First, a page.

himself by sawing wood.
He had been there little more than a month, when his master heard where he was, and bargained with the captain of a small sloop to catch him and bring him back to Delaware
The plan was to seize Levin
in his bed, hurry him on board the sloop, and start off immediately, before his family could have time to give the alarm.
They would probably have succeeded in this project, if the captain had not drank a little too freely the evening previous, and so forgotten to get some goods on board, as he had promised.
was seized and carried off; but the sloop was obliged to wait for the goods, and in the meantime messengers were sent to Isaac T. Hopper
, He was in bed, but sprang up the instant he heard a violent knocking at the door.
In his haste, he thrust on an old rough coat and hat, which he was accustomed to wear to fires; for, in addition to his various other employments, he belonged to a fire-company.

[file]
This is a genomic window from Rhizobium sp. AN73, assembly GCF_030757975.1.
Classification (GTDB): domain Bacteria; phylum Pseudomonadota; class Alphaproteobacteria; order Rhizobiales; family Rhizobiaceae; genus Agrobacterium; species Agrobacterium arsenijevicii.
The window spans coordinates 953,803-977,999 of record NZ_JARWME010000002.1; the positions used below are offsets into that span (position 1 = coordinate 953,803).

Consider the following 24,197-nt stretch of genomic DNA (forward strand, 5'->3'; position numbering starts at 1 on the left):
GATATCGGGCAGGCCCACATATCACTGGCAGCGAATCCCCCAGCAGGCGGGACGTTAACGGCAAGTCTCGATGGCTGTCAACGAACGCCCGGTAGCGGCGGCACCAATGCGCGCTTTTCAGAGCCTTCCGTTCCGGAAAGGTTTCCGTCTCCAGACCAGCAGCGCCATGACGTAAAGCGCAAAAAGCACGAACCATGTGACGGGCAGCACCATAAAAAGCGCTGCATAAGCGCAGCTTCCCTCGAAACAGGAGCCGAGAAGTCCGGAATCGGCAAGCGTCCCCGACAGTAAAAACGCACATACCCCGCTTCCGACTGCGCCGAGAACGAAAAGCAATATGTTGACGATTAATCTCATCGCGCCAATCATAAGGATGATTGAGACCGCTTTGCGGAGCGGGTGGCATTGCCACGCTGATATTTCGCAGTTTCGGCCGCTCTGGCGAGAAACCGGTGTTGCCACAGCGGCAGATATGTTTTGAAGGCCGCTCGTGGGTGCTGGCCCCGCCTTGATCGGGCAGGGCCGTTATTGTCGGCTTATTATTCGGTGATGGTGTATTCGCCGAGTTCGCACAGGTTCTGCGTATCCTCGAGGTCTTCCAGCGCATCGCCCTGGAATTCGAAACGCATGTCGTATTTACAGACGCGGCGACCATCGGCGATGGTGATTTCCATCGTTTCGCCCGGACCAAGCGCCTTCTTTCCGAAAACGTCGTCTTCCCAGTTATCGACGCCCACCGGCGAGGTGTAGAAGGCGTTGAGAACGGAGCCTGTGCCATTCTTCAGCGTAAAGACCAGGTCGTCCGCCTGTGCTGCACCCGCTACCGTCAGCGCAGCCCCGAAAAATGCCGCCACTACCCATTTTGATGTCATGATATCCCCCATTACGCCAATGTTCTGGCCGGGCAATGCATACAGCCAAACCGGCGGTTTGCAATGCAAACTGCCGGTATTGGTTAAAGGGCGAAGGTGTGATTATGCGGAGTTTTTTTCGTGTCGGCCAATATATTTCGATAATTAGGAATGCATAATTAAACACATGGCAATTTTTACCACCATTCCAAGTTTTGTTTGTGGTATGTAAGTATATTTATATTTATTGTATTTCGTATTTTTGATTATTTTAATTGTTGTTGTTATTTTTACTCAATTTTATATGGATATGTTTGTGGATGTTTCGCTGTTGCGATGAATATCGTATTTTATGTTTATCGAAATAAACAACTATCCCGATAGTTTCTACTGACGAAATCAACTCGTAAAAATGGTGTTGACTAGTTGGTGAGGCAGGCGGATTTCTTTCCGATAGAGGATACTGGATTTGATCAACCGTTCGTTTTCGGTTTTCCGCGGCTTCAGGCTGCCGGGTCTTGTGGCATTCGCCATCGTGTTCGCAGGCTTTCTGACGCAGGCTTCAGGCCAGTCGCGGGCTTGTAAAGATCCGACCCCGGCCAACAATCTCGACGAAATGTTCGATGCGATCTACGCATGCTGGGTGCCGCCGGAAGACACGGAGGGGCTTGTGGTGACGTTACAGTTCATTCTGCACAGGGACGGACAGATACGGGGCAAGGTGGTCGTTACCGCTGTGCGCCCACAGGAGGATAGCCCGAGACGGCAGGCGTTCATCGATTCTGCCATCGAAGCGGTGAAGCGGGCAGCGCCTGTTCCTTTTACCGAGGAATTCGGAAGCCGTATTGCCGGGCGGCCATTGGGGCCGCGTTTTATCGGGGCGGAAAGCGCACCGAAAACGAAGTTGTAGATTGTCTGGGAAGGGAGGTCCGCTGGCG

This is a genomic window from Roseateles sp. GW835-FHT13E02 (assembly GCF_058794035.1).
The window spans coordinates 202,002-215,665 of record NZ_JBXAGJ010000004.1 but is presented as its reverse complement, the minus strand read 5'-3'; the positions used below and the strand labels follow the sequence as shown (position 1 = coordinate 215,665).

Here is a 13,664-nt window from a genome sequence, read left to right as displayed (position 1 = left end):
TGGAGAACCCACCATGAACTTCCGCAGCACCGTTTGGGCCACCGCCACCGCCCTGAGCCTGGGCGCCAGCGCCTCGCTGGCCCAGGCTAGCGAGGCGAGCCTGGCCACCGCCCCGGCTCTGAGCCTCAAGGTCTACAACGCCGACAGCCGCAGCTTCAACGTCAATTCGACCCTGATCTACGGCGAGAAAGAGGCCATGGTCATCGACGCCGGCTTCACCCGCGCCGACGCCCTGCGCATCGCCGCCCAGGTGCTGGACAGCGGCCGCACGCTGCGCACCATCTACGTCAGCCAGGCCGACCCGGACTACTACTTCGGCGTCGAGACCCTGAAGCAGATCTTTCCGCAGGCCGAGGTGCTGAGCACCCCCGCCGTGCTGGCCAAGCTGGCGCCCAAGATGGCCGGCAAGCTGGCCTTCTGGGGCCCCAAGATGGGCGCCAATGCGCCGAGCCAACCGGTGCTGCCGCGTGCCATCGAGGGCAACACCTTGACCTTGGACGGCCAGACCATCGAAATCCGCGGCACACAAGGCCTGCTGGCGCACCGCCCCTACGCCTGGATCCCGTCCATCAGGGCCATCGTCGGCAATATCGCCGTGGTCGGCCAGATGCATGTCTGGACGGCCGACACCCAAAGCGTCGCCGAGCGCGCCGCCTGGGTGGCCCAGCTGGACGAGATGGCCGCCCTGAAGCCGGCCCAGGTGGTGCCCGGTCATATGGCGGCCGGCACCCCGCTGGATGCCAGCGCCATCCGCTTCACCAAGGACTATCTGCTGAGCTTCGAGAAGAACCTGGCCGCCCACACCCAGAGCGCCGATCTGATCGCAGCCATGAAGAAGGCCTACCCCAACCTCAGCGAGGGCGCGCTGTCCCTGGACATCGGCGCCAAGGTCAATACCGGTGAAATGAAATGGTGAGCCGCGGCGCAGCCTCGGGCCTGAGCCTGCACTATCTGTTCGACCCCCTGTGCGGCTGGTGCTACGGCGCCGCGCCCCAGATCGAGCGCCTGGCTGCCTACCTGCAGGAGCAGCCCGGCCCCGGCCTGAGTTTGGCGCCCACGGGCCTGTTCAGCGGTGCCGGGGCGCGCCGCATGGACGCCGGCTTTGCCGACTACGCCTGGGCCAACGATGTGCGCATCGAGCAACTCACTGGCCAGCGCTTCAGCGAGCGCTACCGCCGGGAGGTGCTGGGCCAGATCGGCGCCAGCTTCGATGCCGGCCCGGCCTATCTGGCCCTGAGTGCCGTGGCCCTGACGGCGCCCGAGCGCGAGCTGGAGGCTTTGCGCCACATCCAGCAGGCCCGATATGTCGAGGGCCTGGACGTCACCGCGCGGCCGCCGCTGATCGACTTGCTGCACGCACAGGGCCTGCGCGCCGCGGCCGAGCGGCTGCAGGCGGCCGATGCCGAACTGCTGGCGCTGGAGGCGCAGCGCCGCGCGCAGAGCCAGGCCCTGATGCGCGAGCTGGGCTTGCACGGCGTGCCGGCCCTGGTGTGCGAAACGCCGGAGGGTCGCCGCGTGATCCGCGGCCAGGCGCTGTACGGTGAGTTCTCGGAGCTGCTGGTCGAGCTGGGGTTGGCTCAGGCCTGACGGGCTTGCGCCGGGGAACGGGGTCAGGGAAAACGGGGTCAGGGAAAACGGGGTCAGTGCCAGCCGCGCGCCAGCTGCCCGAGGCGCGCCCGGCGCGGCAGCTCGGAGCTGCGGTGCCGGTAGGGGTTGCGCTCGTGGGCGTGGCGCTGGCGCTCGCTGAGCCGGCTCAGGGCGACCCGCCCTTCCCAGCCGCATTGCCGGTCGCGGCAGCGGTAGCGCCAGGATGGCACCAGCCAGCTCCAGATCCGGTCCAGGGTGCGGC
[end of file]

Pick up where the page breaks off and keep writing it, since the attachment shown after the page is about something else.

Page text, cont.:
He hurried to the scene of action as quickly as possible, and found that the slave had been conveyed to a small tavern near the wharf where the sloop lay. When the landlord was questioned where the men were who had him in custody, he refused to give any information.
But there was a crowd of men and boys; and one of them said, ‘They are up-stairs in the back room.’
The landlord stood in the door-way, and tried to prevent Friend Hopper
from passing in; but he pushed